As I noted in a piece that I wrote for Athlon this week on the talent of Big 12 rosters, Oklahoma made a bit of a breakthrough in 2017. For the first time in recent memory, the Sooners have the most talented team in the conference (albeit by an admittedly crude measure of roster talent).
OU reached that point by holding the line. The squad’s average national recruiting ranking over the past five seasons ticked up from 15.2 in 2016 to 14.4 this year. Meanwhile, Texas’ lackluster 2017 class dropped UT’s average ranking down to 16 from 11.2.
In other words, the Sooners took the top spot by being only marginally more talented now than a year ago. Kinda sounds like a bigger deal than it really is.
But what kind of advantage do the Sooners enjoy over the rest of the Big 12? One way to measure that is to compare OU’s average ranking against the conference median of 37.9, a difference of 23.5 spots. Now let’s look at that gap relative to the rest of the power conferences.
A couple quick takeaways:
*Looking at the median numbers, this shakes out as the SEC and then a cluster of the other four conferences - no shock. As such, I don’t necessarily buy the argument that the Big 12 is a less-talented league than the ACC, Big Ten or Pac-12.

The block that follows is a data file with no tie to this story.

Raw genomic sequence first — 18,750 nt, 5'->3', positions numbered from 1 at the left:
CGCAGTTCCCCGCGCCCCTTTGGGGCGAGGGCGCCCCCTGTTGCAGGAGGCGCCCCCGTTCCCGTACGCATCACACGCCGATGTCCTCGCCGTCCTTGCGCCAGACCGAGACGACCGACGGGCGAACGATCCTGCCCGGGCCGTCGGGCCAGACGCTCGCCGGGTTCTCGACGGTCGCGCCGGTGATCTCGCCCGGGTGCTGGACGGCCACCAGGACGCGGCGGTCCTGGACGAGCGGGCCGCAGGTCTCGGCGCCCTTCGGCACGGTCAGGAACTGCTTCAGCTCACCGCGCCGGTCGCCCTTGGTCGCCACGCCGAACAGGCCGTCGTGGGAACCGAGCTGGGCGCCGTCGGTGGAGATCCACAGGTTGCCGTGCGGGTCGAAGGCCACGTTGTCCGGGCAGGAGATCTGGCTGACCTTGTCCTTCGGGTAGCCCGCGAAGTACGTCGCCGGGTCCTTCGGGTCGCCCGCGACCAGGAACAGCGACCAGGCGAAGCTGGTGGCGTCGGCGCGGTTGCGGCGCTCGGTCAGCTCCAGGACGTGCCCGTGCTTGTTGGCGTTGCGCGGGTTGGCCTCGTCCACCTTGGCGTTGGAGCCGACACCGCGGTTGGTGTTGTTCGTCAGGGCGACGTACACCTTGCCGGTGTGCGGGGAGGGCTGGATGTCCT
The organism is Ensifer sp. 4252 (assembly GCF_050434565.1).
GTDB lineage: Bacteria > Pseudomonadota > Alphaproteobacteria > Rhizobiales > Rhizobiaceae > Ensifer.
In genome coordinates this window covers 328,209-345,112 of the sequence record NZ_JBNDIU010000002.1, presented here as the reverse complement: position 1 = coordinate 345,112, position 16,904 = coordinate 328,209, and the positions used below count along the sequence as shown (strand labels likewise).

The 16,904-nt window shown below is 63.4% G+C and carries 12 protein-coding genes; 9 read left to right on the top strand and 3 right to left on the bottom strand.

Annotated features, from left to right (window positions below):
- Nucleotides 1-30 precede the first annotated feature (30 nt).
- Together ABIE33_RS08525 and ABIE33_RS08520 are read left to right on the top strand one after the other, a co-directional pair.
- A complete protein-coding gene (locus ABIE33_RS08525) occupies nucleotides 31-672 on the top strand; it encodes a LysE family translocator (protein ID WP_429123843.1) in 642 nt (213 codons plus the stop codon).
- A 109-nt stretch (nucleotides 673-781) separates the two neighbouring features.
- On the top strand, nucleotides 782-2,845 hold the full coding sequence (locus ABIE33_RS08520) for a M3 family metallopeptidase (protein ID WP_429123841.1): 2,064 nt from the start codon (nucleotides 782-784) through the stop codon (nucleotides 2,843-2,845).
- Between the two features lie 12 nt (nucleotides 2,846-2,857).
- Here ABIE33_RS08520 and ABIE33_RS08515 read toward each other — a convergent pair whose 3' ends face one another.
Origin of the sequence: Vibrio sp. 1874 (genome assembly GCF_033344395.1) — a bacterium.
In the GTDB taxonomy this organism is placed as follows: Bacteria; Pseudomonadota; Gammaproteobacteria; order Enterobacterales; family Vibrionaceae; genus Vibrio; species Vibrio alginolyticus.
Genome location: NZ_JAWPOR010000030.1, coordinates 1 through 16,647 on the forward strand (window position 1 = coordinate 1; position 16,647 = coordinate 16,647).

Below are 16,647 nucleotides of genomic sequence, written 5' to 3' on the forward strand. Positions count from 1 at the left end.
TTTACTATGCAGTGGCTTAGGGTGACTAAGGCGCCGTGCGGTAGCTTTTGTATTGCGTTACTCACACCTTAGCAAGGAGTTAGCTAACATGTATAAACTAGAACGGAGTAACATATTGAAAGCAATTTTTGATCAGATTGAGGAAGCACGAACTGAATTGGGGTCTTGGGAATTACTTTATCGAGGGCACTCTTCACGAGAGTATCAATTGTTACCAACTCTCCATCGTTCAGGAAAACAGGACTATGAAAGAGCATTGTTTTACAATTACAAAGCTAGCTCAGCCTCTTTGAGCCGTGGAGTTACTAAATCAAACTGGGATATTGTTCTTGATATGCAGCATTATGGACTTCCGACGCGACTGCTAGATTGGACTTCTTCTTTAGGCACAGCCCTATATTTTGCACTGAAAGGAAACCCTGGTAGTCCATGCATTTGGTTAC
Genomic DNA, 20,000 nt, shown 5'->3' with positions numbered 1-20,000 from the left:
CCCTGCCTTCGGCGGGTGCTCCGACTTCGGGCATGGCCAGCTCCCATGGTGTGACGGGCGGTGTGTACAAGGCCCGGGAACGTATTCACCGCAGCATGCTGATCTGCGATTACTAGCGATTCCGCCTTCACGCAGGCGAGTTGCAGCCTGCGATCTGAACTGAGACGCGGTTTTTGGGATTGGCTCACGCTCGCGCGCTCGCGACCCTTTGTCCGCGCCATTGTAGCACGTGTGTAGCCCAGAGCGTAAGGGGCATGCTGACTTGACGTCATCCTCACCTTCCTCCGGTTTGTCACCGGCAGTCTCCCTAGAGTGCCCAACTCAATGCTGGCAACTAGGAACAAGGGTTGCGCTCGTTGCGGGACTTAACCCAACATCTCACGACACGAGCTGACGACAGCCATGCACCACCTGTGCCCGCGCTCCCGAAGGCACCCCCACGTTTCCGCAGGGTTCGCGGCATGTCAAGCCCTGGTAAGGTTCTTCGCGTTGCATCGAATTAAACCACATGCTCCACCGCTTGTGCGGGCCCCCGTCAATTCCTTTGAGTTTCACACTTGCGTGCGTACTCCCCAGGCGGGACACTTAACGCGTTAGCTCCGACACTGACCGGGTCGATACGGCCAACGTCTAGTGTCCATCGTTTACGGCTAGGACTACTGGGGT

*Given that this suggests a relatively flat distribution of talent in the SEC, you could interpret Alabama’s dominance in the last three seasons as an indictment of the league’s coaching as a whole.
*The differences between the top recruiters and the medians suggest that the Sooners don’t have the same talent edge on the rest of the Big 12 that Florida State has against the ACC or that Ohio State has against the Big Ten.
This is interesting to me in the context of conference realignment from the earlier part of the decade. OU and Texas might have made their lives tougher from a competitive standpoint by slimming down the conference.